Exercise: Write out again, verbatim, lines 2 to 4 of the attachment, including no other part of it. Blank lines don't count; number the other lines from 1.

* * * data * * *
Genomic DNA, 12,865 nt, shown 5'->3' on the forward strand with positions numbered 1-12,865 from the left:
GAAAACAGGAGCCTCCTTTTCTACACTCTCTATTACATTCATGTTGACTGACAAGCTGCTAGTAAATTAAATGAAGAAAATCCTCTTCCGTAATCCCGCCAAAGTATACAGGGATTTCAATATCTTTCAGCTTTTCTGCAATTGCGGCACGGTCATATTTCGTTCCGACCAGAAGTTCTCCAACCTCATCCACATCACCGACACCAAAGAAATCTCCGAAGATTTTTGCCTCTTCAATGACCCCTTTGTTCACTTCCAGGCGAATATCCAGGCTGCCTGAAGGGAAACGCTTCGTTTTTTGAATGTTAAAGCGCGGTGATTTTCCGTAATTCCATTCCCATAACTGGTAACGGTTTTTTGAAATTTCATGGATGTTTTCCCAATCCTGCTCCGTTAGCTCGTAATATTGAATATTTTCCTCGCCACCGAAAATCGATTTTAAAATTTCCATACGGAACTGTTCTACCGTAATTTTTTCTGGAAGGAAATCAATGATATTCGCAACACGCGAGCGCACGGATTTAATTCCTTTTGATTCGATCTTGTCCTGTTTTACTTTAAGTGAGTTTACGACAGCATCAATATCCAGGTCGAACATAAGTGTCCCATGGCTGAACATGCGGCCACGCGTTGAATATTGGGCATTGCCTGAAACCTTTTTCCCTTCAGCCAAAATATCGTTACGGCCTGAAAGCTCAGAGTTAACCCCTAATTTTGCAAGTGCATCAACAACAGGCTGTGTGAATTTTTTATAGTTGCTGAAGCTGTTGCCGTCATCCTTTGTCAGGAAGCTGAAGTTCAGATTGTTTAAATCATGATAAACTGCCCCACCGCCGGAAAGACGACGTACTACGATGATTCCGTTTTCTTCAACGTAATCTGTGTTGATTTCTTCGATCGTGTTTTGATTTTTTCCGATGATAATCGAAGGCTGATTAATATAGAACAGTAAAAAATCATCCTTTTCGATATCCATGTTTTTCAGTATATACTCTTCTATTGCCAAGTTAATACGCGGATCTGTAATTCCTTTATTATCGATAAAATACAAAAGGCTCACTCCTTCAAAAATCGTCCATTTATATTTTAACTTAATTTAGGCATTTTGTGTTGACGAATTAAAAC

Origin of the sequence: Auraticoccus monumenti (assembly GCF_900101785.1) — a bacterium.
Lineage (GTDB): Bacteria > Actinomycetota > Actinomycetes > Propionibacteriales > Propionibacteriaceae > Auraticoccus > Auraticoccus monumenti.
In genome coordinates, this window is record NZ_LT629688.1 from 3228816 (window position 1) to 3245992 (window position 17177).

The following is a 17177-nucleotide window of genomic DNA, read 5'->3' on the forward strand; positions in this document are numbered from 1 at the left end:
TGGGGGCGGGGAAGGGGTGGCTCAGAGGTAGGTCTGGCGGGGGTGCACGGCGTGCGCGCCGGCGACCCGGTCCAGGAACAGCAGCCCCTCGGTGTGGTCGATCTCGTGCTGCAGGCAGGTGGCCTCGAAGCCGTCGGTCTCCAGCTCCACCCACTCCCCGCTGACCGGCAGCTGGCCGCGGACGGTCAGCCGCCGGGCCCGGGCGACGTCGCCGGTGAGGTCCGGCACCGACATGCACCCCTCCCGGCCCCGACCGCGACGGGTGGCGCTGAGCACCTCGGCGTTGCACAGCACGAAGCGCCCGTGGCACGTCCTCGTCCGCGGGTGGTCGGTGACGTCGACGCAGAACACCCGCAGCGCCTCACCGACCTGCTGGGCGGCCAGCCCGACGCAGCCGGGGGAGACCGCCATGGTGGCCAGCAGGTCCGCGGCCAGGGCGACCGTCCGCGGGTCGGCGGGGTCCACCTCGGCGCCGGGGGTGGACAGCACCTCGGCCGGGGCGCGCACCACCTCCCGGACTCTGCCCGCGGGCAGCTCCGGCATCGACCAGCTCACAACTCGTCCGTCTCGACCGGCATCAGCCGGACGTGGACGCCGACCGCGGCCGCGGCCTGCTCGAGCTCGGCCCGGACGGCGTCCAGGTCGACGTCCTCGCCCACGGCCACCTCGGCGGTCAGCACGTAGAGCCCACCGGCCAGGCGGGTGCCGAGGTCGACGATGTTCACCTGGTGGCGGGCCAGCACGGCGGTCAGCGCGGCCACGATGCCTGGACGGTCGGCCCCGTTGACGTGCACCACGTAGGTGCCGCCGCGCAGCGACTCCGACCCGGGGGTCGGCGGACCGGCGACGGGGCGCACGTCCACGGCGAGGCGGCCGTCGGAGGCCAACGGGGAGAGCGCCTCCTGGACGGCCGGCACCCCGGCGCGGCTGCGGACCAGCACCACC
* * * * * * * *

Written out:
GAAAACAGGAGCCTCCTTTTCTACACTCTCTATTACATTCATGTTGACTGACAAGCTGCTAGTAAATTAAATGAAGAAAATCCTCTTCCGTAATCCCGCCAAAGTATACAGGGATTTCAATATCTTTCAGCTTTTCTGCAATTGCGGCACGGTCATATTTCGTTCCGACCAGAAGTTCTCCAACCTCATCCACATCACCGACACCAAAGAAATCTCCGAAGATTTTTGCCTCTTCAATGACCCCTTTGTTCACTTCCAGGCGAATATCCAGGCTGCCTGAAGGGAAACGCTTCGTTTTTTGAATGTTAAAGCGCGGTGATTTTCCGTAATTCCATTCCCATAACTGGTAACGGTTTTTTGAAATTTCATGGATGTTTTCCCAATCCTGCTCCGTTAGCTCGTAATATTGAATATTTTCCTCGCCACCGAAAATCGATTTTAAAATTTCCATACGGAACTGTTCTACCGTAATTTTTTCTGGAAGGAAATCAATGATATTCGCAACACGCGAGCGCACGGATTTAATTCCTTTTGATTCGATCTTGTCCTGTTTTACTTTAAGTGAGTTTACGACAGCATCAATATCCAGGTCGAACATAAGTGTCCCATGGCTGAACATGCGGCCACGCGTTGAATATTGGGCATTGCCTGAAACCTTTTTCCCTTCAGCCAAAATATCGTTACGGCCTGAAAGCTCAGAGTTAACCCCTAATTTTGCAAGTGCATCAACAACAGGCTGTGTGAATTTTTTATAGTTGCTGAAGCTGTTGCCGTCATCCTTTGTCAGGAAGCTGAAGTTCAGATTGTTTAAATCATGATAAACTGCCCCACCGCCGGAAAGACGACGTACTACGATGATTCCGTTTTCTTCAACGTAATCTGTGTTGATTTCTTCGATCGTGTTTTGATTTTTTCCGATGATAATCGAAGGCTGATTAATATAGAACAGTAAAAAATCATCCTTTTCGATATCCATGTTTTTCAGTATATACTCTTCTATTGCCAAGTTAATACGCGGATCTGTAATTCCTTTATTATCGATAAAATACAAAAGGCTCACTCCTTCAAAAATCGTCCATTTATATTTTAACTTAATTTAGGCATTTTGTGTTGACGAATTAAAAC

Origin of the sequence: Auraticoccus monumenti (assembly GCF_900101785.1) — a bacterium.
Lineage (GTDB): Bacteria > Actinomycetota > Actinomycetes > Propionibacteriales > Propionibacteriaceae > Auraticoccus > Auraticoccus monumenti.